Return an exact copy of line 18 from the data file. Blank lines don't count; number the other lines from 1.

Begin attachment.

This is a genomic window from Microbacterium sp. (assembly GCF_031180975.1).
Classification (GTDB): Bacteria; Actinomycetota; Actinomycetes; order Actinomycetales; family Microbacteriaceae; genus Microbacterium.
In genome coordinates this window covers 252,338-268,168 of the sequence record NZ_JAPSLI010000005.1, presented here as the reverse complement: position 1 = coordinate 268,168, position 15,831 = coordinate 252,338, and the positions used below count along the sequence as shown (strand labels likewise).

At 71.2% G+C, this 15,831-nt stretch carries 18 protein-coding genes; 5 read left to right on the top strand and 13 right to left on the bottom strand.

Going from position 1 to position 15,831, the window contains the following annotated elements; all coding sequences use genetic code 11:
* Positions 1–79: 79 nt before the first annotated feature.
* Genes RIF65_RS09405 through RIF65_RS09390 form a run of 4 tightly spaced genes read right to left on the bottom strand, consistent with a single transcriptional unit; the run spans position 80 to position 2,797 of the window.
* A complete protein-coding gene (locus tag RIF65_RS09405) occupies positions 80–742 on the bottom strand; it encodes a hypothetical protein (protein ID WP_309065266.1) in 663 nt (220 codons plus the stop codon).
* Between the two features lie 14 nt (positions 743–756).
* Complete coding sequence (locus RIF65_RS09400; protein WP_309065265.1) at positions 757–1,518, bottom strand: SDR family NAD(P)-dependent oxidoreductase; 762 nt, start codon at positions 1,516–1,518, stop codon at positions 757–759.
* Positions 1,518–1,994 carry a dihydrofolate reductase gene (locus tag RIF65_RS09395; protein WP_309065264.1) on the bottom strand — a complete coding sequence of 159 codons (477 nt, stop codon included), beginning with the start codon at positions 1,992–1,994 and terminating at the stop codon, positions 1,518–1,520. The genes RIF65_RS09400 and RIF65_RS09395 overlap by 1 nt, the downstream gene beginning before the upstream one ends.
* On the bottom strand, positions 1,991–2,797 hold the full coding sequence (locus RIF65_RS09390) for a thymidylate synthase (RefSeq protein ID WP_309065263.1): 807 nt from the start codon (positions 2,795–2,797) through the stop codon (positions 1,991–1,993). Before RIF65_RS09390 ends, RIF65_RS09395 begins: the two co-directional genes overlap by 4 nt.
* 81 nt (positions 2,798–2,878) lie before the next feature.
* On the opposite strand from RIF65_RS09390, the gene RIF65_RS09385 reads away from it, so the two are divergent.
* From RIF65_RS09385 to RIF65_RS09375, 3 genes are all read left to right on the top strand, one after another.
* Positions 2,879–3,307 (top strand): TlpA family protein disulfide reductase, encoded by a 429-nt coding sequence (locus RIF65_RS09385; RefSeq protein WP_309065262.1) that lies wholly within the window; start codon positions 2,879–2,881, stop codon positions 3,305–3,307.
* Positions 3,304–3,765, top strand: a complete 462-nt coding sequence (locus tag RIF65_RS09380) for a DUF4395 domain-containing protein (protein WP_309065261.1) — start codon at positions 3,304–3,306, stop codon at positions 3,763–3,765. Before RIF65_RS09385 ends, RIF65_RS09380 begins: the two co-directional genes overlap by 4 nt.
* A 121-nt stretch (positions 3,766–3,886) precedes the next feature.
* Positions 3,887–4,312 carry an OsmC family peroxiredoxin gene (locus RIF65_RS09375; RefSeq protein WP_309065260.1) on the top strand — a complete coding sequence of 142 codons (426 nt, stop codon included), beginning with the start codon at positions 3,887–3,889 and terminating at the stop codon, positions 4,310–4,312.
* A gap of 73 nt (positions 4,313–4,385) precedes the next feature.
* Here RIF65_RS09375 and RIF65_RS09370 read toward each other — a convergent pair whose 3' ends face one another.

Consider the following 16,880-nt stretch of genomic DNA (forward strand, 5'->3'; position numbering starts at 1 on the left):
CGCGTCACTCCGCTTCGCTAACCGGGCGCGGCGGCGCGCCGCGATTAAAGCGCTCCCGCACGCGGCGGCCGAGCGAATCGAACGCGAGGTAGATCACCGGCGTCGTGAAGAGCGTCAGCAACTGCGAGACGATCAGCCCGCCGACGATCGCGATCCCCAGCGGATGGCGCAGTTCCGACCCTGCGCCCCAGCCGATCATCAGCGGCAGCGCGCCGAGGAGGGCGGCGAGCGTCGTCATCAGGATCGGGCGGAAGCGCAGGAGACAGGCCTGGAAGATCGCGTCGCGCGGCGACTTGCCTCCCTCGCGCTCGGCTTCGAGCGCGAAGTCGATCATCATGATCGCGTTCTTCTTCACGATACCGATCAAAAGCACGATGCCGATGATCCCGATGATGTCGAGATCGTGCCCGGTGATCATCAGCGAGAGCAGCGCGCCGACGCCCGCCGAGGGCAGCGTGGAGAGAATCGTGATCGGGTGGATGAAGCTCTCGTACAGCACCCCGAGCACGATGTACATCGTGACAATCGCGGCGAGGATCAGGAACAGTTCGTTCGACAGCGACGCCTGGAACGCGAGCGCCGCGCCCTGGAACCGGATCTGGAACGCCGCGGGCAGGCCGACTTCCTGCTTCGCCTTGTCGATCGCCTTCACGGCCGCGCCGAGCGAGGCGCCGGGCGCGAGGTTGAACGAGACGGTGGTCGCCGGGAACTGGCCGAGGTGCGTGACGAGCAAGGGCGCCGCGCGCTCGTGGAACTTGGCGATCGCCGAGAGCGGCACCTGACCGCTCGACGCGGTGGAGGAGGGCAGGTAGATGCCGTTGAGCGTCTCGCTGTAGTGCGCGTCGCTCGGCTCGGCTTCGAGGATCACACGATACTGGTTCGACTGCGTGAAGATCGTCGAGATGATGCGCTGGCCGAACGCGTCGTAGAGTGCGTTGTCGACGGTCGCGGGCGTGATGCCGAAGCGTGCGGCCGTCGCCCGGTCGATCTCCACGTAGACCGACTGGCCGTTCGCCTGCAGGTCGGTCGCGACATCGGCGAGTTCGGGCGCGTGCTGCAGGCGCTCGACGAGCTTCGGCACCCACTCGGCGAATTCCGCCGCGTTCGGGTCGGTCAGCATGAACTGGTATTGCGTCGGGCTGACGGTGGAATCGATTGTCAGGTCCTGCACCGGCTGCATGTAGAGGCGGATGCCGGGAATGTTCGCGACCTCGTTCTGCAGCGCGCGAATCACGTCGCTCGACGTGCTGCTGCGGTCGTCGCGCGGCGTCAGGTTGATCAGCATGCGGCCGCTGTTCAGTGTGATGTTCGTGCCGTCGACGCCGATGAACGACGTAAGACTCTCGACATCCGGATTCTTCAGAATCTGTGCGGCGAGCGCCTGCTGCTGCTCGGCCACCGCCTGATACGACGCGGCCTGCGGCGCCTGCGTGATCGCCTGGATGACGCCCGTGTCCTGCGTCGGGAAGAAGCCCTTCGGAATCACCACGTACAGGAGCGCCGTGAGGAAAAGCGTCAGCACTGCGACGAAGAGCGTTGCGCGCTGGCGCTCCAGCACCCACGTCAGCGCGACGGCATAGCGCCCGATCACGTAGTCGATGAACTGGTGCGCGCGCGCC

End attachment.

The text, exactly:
* A 121-nt stretch (positions 3,766–3,886) precedes the next feature.